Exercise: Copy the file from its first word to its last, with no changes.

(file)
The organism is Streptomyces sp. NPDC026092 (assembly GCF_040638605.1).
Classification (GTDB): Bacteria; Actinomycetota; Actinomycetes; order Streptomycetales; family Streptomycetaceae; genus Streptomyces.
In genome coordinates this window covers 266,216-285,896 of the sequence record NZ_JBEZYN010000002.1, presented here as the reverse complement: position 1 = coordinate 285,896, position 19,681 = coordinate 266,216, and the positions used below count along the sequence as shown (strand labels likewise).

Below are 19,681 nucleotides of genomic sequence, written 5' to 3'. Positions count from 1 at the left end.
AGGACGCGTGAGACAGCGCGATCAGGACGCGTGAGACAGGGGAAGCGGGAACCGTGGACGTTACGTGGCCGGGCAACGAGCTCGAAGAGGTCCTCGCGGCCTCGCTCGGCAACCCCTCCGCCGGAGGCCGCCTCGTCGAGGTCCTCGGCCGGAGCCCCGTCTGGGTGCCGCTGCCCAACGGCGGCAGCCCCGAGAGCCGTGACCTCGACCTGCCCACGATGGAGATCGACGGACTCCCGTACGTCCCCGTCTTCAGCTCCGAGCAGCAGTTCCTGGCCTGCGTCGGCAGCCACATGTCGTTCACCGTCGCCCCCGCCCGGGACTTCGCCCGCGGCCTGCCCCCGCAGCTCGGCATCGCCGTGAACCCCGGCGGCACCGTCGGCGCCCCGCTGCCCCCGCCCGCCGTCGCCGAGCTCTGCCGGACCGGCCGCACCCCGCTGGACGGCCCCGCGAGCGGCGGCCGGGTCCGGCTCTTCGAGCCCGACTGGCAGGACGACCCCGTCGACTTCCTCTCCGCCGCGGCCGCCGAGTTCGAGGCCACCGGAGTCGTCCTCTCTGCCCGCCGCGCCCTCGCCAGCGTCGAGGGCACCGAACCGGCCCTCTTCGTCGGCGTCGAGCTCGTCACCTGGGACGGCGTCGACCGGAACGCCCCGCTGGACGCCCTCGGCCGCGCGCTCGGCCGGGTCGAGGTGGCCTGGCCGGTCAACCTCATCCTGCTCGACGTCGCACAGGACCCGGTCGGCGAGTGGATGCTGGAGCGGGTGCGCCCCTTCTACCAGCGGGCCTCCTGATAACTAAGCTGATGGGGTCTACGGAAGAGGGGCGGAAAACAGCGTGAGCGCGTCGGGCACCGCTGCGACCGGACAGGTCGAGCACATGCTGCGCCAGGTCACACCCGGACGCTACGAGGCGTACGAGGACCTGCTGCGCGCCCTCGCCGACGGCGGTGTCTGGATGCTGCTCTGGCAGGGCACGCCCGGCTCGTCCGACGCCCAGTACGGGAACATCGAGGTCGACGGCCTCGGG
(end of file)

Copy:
The organism is Streptomyces sp. NPDC026092 (assembly GCF_040638605.1).
Classification (GTDB): Bacteria; Actinomycetota; Actinomycetes; order Streptomycetales; family Streptomycetaceae; genus Streptomyces.
In genome coordinates this window covers 266,216-285,896 of the sequence record NZ_JBEZYN010000002.1, presented here as the reverse complement: position 1 = coordinate 285,896, position 19,681 = coordinate 266,216, and the positions used below count along the sequence as shown (strand labels likewise).

Below are 19,681 nucleotides of genomic sequence, written 5' to 3'. Positions count from 1 at the left end.
AGGACGCGTGAGACAGCGCGATCAGGACGCGTGAGACAGGGGAAGCGGGAACCGTGGACGTTACGTGGCCGGGCAACGAGCTCGAAGAGGTCCTCGCGGCCTCGCTCGGCAACCCCTCCGCCGGAGGCCGCCTCGTCGAGGTCCTCGGCCGGAGCCCCGTCTGGGTGCCGCTGCCCAACGGCGGCAGCCCCGAGAGCCGTGACCTCGACCTGCCCACGATGGAGATCGACGGACTCCCGTACGTCCCCGTCTTCAGCTCCGAGCAGCAGTTCCTGGCCTGCGTCGGCAGCCACATGTCGTTCACCGTCGCCCCCGCCCGGGACTTCGCCCGCGGCCTGCCCCCGCAGCTCGGCATCGCCGTGAACCCCGGCGGCACCGTCGGCGCCCCGCTGCCCCCGCCCGCCGTCGCCGAGCTCTGCCGGACCGGCCGCACCCCGCTGGACGGCCCCGCGAGCGGCGGCCGGGTCCGGCTCTTCGAGCCCGACTGGCAGGACGACCCCGTCGACTTCCTCTCCGCCGCGGCCGCCGAGTTCGAGGCCACCGGAGTCGTCCTCTCTGCCCGCCGCGCCCTCGCCAGCGTCGAGGGCACCGAACCGGCCCTCTTCGTCGGCGTCGAGCTCGTCACCTGGGACGGCGTCGACCGGAACGCCCCGCTGGACGCCCTCGGCCGCGCGCTCGGCCGGGTCGAGGTGGCCTGGCCGGTCAACCTCATCCTGCTCGACGTCGCACAGGACCCGGTCGGCGAGTGGATGCTGGAGCGGGTGCGCCCCTTCTACCAGCGGGCCTCCTGATAACTAAGCTGATGGGGTCTACGGAAGAGGGGCGGAAAACAGCGTGAGCGCGTCGGGCACCGCTGCGACCGGACAGGTCGAGCACATGCTGCGCCAGGTCACACCCGGACGCTACGAGGCGTACGAGGACCTGCTGCGCGCCCTCGCCGACGGCGGTGTCTGGATGCTGCTCTGGCAGGGCACGCCCGGCTCGTCCGACGCCCAGTACGGGAACATCGAGGTCGACGGCCTCGGG